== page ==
In the past, I mostly visited the New York Times Magazine “The Ethicist” column to take issue with the succession of ethics amateurs and ethicist wannabes the Times employed as its ethics advice columnist. Once Kwame Anthony Appiah took over, this wasn’t as much fun, and I admit I don’t even check the column that often. Appiah is a real ethicist, and knows what he’s doing. I sometimes disagree with his conclusions, but he reaches them using valid ethical analysis, and seldom employs bias or rationalizations.
A recent column, however, deserves special praise. The inquirer asked what the ethical course would be to handle historical artifacts that reflected racist attitudes and artwork, like the card pictured above. The writer concluded her question…
I offered it to the National Museum of African American History and Culture in Washington. I never heard from them, so it moved with us. My husband thinks I should throw it away, but that feels wrong. I feel it is history that we should acknowledge, however painful and wrong. Your thoughts?
“The Ethicist’s” response is note-perfect, even with my intentional omission of its best and most surprising section. I’m doing this so you will hit the link and read the full column. Appiah wrote in part,
I am not a fan of the intentional destruction of historical artifacts….It’s a familiar thought that we need to understand our past, not least in order to help us avoid repeating the worst aspects of it. So your impulse to offer this souvenir card to a museum seems right. Of course, the sort of document you describe is well represented in collections already, and this may be why you didn’t hear back. But who knows whether there isn’t something about it that a historian might find useful in unpacking some detail of the history of American racial attitudes?
So if you think this card does have historical value, and you can’t readily find an interested archive or scholar, you could just put it up for sale on eBay, say, where it will join a large assemblage of racist artifacts. You can’t guarantee that you’ll approve of the motives of the buyer, but someone who is willing to pay for it is most likely to preserve it.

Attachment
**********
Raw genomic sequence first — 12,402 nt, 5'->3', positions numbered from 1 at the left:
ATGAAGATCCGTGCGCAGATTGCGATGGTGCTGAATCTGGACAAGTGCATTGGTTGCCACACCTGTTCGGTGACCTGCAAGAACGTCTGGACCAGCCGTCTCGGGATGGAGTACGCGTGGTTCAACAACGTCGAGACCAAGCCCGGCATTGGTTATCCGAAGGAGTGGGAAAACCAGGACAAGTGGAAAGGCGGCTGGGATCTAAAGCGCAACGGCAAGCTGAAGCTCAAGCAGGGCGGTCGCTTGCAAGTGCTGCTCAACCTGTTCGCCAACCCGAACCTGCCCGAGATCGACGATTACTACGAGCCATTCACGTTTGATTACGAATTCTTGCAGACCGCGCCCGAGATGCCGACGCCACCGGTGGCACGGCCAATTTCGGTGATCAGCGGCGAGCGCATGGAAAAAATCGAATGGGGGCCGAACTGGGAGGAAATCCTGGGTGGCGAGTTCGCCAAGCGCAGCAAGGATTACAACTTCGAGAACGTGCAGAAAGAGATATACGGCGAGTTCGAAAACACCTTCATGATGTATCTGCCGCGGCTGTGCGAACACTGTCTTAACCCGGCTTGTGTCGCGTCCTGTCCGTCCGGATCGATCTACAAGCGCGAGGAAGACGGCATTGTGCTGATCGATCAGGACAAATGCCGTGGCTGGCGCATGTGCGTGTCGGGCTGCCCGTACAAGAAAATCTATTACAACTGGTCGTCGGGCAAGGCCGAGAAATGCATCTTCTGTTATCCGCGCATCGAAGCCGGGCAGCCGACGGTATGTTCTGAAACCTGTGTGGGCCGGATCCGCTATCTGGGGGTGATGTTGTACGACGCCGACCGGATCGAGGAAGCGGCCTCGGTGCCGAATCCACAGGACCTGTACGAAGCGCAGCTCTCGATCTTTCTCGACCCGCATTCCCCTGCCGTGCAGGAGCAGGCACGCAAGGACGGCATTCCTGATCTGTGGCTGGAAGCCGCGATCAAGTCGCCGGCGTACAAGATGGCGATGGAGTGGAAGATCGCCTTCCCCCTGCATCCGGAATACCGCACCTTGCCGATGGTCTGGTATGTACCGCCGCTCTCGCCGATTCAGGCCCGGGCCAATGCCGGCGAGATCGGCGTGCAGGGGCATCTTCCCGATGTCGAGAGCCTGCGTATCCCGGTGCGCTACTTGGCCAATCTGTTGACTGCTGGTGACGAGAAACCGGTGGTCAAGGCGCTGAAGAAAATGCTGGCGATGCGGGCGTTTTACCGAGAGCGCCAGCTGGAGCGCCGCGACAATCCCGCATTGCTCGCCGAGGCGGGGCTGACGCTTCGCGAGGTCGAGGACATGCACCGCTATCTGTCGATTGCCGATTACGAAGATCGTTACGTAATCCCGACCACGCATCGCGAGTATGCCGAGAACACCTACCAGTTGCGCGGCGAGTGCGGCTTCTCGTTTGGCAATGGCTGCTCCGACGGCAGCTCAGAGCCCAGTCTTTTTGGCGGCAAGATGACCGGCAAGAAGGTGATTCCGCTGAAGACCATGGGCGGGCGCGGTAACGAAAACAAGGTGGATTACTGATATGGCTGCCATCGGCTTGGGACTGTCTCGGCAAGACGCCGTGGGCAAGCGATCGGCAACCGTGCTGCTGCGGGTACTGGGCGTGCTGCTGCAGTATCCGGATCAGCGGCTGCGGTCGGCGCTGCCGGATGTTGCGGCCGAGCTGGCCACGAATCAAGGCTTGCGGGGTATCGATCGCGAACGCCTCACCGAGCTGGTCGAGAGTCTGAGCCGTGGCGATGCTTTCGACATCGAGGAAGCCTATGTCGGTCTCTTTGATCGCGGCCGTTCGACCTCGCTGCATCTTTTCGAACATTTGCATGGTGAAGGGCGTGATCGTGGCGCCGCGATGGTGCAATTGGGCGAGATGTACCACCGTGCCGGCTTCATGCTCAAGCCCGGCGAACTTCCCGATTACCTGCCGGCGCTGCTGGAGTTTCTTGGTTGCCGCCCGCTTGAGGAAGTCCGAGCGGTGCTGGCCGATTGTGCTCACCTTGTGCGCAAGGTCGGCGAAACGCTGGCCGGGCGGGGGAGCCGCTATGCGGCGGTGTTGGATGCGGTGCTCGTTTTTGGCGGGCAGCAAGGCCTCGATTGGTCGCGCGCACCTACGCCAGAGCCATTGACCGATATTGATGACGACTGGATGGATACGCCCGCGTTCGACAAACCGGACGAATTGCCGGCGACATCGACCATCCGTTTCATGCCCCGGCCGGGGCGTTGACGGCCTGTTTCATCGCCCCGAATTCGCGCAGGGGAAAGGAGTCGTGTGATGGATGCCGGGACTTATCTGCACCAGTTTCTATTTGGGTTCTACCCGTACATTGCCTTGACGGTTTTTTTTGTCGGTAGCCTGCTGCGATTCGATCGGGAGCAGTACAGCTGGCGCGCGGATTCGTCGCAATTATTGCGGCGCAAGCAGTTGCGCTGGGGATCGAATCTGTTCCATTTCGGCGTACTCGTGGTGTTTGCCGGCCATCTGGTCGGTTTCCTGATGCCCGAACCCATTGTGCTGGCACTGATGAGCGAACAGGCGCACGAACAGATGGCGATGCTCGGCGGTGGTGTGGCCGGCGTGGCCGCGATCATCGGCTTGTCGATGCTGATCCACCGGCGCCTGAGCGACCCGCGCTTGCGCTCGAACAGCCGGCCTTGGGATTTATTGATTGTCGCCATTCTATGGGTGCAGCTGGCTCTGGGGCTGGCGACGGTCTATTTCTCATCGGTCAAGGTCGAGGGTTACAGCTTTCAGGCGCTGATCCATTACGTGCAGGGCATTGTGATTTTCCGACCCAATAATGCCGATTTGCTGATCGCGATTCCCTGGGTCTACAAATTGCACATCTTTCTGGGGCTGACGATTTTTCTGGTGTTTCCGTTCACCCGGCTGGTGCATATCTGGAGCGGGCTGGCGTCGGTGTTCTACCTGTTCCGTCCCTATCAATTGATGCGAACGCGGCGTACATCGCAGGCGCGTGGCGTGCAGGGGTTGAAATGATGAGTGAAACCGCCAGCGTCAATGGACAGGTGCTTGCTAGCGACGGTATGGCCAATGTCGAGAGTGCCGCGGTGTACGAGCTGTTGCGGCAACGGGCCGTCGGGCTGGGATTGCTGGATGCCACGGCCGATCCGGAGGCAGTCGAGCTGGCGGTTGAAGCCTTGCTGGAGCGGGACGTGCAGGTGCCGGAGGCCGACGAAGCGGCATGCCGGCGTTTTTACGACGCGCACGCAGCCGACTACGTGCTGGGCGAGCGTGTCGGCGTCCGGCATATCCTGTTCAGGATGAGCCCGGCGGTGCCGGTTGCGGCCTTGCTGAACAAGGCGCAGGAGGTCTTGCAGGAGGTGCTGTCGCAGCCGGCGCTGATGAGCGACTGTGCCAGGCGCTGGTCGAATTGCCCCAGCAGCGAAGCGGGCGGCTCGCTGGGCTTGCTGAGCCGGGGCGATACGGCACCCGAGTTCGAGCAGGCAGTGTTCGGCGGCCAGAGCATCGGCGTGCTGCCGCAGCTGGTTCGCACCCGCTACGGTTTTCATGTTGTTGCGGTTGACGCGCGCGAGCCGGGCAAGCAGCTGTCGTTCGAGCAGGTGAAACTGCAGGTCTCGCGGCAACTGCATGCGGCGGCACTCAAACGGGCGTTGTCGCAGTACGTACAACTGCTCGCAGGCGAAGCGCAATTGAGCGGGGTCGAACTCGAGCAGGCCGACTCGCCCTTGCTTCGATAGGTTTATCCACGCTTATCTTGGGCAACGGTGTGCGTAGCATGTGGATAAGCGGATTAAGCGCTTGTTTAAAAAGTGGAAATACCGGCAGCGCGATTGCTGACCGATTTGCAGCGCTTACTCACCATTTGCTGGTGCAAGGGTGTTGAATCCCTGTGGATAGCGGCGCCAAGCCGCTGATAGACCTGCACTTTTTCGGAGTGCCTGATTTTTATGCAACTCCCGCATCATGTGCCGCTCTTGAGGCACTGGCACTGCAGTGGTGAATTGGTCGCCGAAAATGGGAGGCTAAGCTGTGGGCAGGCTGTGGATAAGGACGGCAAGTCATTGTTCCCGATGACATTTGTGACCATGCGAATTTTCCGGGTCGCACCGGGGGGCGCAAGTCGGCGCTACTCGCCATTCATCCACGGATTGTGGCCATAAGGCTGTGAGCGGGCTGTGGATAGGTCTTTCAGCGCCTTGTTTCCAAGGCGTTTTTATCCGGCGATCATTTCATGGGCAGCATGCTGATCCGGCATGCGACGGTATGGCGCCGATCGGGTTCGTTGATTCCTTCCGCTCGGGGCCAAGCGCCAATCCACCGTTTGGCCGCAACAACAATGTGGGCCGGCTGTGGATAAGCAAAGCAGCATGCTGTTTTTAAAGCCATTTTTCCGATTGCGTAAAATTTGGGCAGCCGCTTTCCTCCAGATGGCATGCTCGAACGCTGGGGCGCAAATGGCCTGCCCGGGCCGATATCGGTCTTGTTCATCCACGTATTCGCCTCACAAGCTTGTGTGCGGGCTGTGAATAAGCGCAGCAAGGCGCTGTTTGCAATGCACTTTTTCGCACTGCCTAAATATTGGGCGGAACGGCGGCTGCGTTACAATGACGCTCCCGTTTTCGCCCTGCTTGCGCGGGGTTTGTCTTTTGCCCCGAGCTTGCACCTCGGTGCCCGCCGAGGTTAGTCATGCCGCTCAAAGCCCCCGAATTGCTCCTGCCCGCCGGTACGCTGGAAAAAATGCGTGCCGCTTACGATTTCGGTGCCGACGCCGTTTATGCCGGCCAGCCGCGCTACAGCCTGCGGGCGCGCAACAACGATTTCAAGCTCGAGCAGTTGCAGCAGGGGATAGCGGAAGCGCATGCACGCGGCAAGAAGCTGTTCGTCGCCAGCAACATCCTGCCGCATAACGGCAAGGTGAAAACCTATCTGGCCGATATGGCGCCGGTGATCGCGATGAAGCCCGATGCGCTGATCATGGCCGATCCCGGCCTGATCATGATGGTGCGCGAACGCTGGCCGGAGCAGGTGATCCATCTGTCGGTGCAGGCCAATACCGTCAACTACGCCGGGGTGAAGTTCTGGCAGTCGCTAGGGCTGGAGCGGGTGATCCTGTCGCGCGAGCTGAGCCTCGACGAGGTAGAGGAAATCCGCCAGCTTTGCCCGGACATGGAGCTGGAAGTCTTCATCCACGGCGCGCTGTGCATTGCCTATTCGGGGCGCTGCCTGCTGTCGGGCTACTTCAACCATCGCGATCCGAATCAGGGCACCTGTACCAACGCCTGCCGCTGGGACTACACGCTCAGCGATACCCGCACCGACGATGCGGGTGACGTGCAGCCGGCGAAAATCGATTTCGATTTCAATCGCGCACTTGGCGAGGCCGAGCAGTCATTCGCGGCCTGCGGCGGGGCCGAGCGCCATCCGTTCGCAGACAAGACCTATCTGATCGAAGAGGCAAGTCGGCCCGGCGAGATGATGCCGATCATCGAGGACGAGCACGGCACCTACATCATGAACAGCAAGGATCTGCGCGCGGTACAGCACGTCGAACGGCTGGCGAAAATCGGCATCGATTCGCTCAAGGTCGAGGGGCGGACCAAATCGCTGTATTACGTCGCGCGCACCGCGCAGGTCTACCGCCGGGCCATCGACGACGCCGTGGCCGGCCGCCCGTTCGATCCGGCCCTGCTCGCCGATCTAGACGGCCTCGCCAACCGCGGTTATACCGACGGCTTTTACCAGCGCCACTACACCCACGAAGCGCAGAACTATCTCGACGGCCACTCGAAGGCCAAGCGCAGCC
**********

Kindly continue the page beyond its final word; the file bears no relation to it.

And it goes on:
Given that your motives are honorable, I don’t share your worry about profiting from the sale. Selling an image isn’t endorsing its message. And my guess is that most contemporary collectors of such items aren’t motivated by racism. Still, if you want to avoid profiting, there’s an easy solution. Just send the proceeds to the National Museum of African American History and Culture. That’s an offer they won’t turn down.
This is an oasis of common sense and perspective in a nation where historical air-brushing, Soviet-style memory holes and statue-toppling have become a core part of dangerous efforts to constrain thought and independent beliefs. These efforts are especially popular among the primary audience for the New York Times. Just yesterday, the Hollywood Chamber of Commerce offended CNN by announcing that Bill Cosby’s star on the “The Hollywood Walk of Fame would not be removed following his sentencing for raping Andrea Constand. “The Hollywood Walk of Fame” is a historical record of entertainment figures past and present. Once installed, the stars become part of the historic fabric of the Walk of Fame, a ‘designated historic cultural landmark,’ and are intended to be permanent,” said the Chamber, which oversees the popular section of sidewalk. Sniffed CNN, “He’s a ‘sexually violent predator,’ but Hollywood will not remove Bill Cosby’s star from the Walk of Fame.”
That’s right, you shameless panderer to whatever warped standards social justice warriors vomit up. This is because the Walk of Fame honors historical achievements in entertainment and popular culture, not personal character. The impulse that Appiah rejects, a societal requirement that every memorial or reminder of an event, belief, attitude or historical fact that causes controversy or discomfort in the hindsight of modern enlightenment must be sent to Hell, obliterated, and hidden from view, is the same illogical and dangerous one that thinks that Bill Cosby’s substantial positive contributions to the culture are rendered void by his personal flaws. CNN, an ethics corrupter, would apparently write a headline in the future that says, “He kept human beings as slaves, but the government won’t remove Thomas Jefferson’s Memorial from the National Mall.”